JUMP Bike Models Demystified - The Bike Share Museum

JUMP Bike Models Demystified

*** This is our third post in a series about the JUMP scrapping scandal ***

It seems as if there’s no stopping the story of the scrapped JUMP bikes. The tech and bike advocates of the world have heard the news and are busy sharing it on the World Wide Web.

But there seems to be some confusion over the various JUMP models, especially since Street Justice has reported that the bikes being scrapped are “older generation vehicles than what Lime got in the transaction.”

We don’t think so. Since pictures tell a thousand words, let’s begin:

There are four major generations of the JUMP e-bike: 5.0, 5.5/5.6, and 5.8. There’s also a 5.4, but it barely factors into the story, and it’ll be discussed last.

The JUMP 5.0:

This was the very first JUMP bike released, based off the original Social Bicycles technology. As such, it has a big, grey Social Bicycles GPS unit in back with a removable U-lock, one of the easiest spotting features of this model. It also has a Shimano roller brake in front, reverse brake levers, and a fixed battery in the downtube that can only be accessed by removing the basket from the front of the bike.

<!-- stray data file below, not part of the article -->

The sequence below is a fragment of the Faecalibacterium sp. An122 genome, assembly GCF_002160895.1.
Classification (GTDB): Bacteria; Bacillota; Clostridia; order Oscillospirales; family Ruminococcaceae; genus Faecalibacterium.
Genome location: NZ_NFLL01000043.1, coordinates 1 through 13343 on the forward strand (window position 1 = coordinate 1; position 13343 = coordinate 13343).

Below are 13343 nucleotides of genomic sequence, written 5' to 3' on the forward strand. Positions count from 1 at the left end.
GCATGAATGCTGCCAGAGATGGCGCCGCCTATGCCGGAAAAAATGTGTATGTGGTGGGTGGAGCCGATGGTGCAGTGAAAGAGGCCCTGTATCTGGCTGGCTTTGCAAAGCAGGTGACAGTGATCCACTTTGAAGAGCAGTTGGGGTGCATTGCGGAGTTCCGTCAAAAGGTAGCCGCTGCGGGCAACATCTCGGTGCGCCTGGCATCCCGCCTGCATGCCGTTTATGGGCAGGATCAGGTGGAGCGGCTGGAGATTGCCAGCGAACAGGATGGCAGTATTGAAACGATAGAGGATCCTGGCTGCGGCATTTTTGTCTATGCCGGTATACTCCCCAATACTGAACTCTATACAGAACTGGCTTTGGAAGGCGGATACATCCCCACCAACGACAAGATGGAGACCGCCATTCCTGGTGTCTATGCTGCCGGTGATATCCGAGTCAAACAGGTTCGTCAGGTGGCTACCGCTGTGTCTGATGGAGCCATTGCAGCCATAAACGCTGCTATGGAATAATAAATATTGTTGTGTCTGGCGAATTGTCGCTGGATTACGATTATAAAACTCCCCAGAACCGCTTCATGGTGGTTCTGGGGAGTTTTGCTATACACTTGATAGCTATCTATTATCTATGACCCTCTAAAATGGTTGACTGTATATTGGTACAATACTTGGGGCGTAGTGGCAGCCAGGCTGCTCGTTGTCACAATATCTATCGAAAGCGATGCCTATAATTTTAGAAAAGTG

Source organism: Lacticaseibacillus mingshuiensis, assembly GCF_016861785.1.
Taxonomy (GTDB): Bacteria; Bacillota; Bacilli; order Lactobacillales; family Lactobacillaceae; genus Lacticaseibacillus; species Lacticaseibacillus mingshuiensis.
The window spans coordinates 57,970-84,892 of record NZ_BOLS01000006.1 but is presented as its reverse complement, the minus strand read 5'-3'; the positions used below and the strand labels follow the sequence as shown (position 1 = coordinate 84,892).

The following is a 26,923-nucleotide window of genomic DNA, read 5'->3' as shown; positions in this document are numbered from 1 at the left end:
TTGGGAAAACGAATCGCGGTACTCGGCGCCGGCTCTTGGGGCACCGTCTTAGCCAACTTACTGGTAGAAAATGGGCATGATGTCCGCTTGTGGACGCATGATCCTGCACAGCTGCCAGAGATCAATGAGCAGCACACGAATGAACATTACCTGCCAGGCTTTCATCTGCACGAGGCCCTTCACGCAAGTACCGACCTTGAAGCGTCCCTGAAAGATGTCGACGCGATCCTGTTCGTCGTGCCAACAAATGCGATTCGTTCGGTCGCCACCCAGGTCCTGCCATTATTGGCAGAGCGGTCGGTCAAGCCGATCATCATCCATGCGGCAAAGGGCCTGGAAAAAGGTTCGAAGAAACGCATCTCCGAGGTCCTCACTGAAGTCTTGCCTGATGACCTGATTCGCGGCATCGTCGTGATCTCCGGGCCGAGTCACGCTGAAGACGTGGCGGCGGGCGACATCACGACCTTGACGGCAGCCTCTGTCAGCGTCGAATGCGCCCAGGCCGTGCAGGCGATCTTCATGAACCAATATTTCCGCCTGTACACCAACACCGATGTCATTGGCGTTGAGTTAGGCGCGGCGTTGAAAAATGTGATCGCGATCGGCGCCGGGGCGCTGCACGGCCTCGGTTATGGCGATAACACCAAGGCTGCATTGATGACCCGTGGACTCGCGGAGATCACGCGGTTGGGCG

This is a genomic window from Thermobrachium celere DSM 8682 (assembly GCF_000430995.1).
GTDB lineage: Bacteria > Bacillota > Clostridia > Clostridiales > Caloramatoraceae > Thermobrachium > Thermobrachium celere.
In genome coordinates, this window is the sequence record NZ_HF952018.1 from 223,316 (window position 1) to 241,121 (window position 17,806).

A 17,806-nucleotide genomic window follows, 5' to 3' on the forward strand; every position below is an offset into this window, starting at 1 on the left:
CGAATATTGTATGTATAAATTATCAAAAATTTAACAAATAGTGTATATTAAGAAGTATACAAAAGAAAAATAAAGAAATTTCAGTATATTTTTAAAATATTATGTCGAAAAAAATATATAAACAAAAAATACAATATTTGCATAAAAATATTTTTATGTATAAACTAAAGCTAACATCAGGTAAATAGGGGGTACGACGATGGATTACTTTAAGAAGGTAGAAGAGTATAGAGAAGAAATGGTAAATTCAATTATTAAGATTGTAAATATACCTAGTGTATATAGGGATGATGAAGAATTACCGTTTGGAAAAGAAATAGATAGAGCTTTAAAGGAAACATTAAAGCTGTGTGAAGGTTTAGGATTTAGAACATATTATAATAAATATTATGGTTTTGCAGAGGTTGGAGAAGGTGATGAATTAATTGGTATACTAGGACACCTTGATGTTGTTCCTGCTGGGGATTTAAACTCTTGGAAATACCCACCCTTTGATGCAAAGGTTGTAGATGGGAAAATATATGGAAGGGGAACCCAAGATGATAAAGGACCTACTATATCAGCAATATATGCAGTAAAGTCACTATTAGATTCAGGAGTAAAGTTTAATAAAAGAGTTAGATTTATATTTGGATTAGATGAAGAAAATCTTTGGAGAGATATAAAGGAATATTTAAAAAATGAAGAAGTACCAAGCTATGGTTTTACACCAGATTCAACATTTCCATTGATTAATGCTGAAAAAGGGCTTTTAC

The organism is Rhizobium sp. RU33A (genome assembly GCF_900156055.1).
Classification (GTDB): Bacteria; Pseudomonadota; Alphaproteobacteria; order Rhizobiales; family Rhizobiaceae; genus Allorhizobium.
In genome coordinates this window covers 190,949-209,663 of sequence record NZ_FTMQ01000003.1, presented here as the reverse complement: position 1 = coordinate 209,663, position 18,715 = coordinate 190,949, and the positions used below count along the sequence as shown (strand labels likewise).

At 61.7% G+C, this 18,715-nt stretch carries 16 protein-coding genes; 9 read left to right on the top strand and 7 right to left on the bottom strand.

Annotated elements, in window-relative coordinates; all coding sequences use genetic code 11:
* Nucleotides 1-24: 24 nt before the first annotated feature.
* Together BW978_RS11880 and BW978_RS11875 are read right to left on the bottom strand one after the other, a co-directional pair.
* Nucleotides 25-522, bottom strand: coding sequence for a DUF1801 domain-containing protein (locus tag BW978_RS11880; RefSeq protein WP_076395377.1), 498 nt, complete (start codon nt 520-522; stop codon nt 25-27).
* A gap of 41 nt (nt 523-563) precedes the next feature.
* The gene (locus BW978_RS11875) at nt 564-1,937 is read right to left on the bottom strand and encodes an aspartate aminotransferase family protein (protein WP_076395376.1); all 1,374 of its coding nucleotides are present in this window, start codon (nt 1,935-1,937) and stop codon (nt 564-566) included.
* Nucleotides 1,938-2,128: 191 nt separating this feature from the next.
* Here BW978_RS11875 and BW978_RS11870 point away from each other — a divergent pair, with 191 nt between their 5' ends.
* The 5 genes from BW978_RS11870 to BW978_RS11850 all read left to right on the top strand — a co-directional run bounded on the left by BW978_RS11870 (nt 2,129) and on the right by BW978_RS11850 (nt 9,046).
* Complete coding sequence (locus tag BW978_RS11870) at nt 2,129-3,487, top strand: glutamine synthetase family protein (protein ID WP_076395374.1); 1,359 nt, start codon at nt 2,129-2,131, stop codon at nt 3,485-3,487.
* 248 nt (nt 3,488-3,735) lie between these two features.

Most were retired at least a year ago and probably scrapped afterwards. Not a single one of these “older generation” 5.0s have been seen in @CrisMoffit’s pictures at Foss Recycling in North Carolina.

The JUMP 5.5/5.6:

The JUMP 5.5 is the current JUMP model. It was was deployed on the streets as JUMP’s flagship right up to the Lime takeover. They’re highly distinctive from the 5.0’s in a couple of areas.

First off, the clunky Social Bicycles GPS is no more. The 5.5 incorporates the GPS into a slick touch-operated control panel and integrated cellphone holder, located between the handlebars. The problematic Shimano roller brake was also eliminated in favor of a disc brake, while the now-smooth rear fender houses a retractable cable lock, eliminating the original U-lock system.

Another huge change on the 5.5 is its new battery design. A rubber pad on the left side of the bike disguises a 36V battery pack that can be quickly be removed by JUMP staff (not users) and swapped when the bike is being serviced by fleet technicians. To accommodate the new battery tray, the downtube of the 5.5 is larger than the 5.0.

The bikes in the videos and photos published by @CrisMoffit are visually identifiable as 5.5s.

Also, though these bikes do have firmware built into the battery management system (BMS) to prevent charging if they do not connect to the UBER (or Lime) network, these bikes are not the ones attributed to be packed with so much anti-theft firmware that they’re (presumably) impossible to turn into personal bikes.

The JUMP 5.6 is the EU version of the 5.5. It may run slightly different firmware for regulatory purposes, but appears virtually identical, externally. From what we’ve seen, the only visual detail that appears to set them apart are the ANEC-mandated dual orange wheel reflectors, as opposed to the US models’ single, white wheel reflectors, as mandated by the CPSC. We have not noticed any other major spotting differences otherwise.

The JUMP 5.8

Source: Tasos Katopodis / Getty Images North America – photo reproduced under US Fair Use law